Aug. 25

Teens cited in golf course vandalism

Four more teenage boys have been charged for the vandalism at Indian Meadows Golf Course. The estimated damages add up to $58,000. Police said more than 20 interviews were conducted.

Rain floods part of Hershey

About 2.5 inches of rain fell overnight on Aug. 19, breaking the drought that plagued the area for nearly a month and a half. It was the first rain since Jul. 16, and enough rain accumulated in some areas to float an empty kayak. Residents blamed a poor drainage system that needs to be updated.

Family, friends step up to pay tribute to slain youth

On Aug. 15, a candlelight vigil and balloon release was held for Geoffery Allen, 23, who was killed by a vicious beating. Police said that they got a 911 call about an unconscious man, who was receiving CPR. When officers arrived, they found the man on the floor of an apartment. The suspected assailant, Logan Divine, was performing the CPR. Witnesses said that Allen was hit with a baseball bat at least two times outside the building, hit with fists and kicked several times. Allen died of his injuries after being flown to a Denver hospital. Earlier in the year, Divine was arrested in connection with a shooting.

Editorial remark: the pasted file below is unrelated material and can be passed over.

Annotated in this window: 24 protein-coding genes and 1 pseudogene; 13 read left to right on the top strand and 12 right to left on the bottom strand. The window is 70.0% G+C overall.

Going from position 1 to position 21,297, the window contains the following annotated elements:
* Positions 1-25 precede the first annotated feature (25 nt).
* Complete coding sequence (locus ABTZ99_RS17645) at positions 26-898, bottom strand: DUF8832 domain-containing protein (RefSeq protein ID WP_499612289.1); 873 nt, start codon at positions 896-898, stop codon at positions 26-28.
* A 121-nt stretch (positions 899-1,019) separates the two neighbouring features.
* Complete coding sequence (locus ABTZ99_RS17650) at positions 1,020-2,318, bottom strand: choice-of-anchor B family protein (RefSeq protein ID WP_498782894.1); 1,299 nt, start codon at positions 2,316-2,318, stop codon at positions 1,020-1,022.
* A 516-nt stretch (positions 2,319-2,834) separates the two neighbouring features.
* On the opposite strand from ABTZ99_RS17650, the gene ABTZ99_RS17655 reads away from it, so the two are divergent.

Sep. 1

Protest held against mandatory masks

Some parents who think that each individual student should have the right to decide if they should wear masks in the North Platte Public Schools system held a protest on Aug. 25 outside the offices of district administrators. They carried signs with phrases such as “Masks don’t work,” “We love Freedom,” and “Let our kids breathe.”

Hotel Pawnee renovation

The basics of the Hotel Pawnee’s neon signs are now working for the Tom Tom Coffee Shop and the White Horse bar. “We just need to get some broken glass repaired for the rest of the letters to light up,” owner Jay Mitchell said. On Aug. 26, Mitchell showed several of the grandchildren of the original builder, Keith Neville, around the hotel.

Sep. 8

North Platte man dies in tragic drowning

On Sep. 6, Lincoln County divers found the remains of a man at the Fremont Slough Wildlife Area, commonly called Maui Lake. The Lincoln County 911 Center received a call about a man who was drowning at the I-80 lake, which is just east of North Platte. The young man, Brandan Freeman, swam out to retrieve a duck he’d shot, went under, and never resurfaced.